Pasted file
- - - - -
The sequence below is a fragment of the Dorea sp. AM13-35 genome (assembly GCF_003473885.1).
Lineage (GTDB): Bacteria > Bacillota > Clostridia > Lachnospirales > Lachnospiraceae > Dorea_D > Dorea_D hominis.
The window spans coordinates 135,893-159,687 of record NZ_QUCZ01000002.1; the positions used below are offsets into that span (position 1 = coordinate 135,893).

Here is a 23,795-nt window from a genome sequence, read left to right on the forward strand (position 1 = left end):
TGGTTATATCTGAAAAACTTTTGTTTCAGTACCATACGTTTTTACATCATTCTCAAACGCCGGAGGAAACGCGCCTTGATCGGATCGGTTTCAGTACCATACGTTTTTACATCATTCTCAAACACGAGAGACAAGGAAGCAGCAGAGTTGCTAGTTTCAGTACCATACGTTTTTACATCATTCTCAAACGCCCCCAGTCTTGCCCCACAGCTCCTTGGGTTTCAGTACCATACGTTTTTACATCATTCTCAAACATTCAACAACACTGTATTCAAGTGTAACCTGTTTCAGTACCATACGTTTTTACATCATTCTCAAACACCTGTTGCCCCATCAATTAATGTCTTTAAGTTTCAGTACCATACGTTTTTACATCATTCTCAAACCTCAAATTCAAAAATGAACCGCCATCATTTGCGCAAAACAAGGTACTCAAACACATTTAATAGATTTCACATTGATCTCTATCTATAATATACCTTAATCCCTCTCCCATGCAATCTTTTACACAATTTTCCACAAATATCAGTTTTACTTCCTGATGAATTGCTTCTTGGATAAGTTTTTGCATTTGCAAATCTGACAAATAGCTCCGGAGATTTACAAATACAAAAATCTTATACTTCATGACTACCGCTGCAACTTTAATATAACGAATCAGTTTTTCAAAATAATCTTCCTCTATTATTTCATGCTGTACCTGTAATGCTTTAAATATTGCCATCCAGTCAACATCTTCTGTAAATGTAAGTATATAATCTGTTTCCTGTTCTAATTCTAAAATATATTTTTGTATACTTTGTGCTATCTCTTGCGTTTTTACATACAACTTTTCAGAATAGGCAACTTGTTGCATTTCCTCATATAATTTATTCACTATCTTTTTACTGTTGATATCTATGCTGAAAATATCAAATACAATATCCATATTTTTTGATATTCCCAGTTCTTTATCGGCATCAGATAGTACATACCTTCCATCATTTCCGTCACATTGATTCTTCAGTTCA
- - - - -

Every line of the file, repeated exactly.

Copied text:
The sequence below is a fragment of the Dorea sp. AM13-35 genome (assembly GCF_003473885.1).
Lineage (GTDB): Bacteria > Bacillota > Clostridia > Lachnospirales > Lachnospiraceae > Dorea_D > Dorea_D hominis.
The window spans coordinates 135,893-159,687 of record NZ_QUCZ01000002.1; the positions used below are offsets into that span (position 1 = coordinate 135,893).

Here is a 23,795-nt window from a genome sequence, read left to right on the forward strand (position 1 = left end):
TGGTTATATCTGAAAAACTTTTGTTTCAGTACCATACGTTTTTACATCATTCTCAAACGCCGGAGGAAACGCGCCTTGATCGGATCGGTTTCAGTACCATACGTTTTTACATCATTCTCAAACACGAGAGACAAGGAAGCAGCAGAGTTGCTAGTTTCAGTACCATACGTTTTTACATCATTCTCAAACGCCCCCAGTCTTGCCCCACAGCTCCTTGGGTTTCAGTACCATACGTTTTTACATCATTCTCAAACATTCAACAACACTGTATTCAAGTGTAACCTGTTTCAGTACCATACGTTTTTACATCATTCTCAAACACCTGTTGCCCCATCAATTAATGTCTTTAAGTTTCAGTACCATACGTTTTTACATCATTCTCAAACCTCAAATTCAAAAATGAACCGCCATCATTTGCGCAAAACAAGGTACTCAAACACATTTAATAGATTTCACATTGATCTCTATCTATAATATACCTTAATCCCTCTCCCATGCAATCTTTTACACAATTTTCCACAAATATCAGTTTTACTTCCTGATGAATTGCTTCTTGGATAAGTTTTTGCATTTGCAAATCTGACAAATAGCTCCGGAGATTTACAAATACAAAAATCTTATACTTCATGACTACCGCTGCAACTTTAATATAACGAATCAGTTTTTCAAAATAATCTTCCTCTATTATTTCATGCTGTACCTGTAATGCTTTAAATATTGCCATCCAGTCAACATCTTCTGTAAATGTAAGTATATAATCTGTTTCCTGTTCTAATTCTAAAATATATTTTTGTATACTTTGTGCTATCTCTTGCGTTTTTACATACAACTTTTCAGAATAGGCAACTTGTTGCATTTCCTCATATAATTTATTCACTATCTTTTTACTGTTGATATCTATGCTGAAAATATCAAATACAATATCCATATTTTTTGATATTCCCAGTTCTTTATCGGCATCAGATAGTACATACCTTCCATCATTTCCGTCACATTGATTCTTCAGTTCA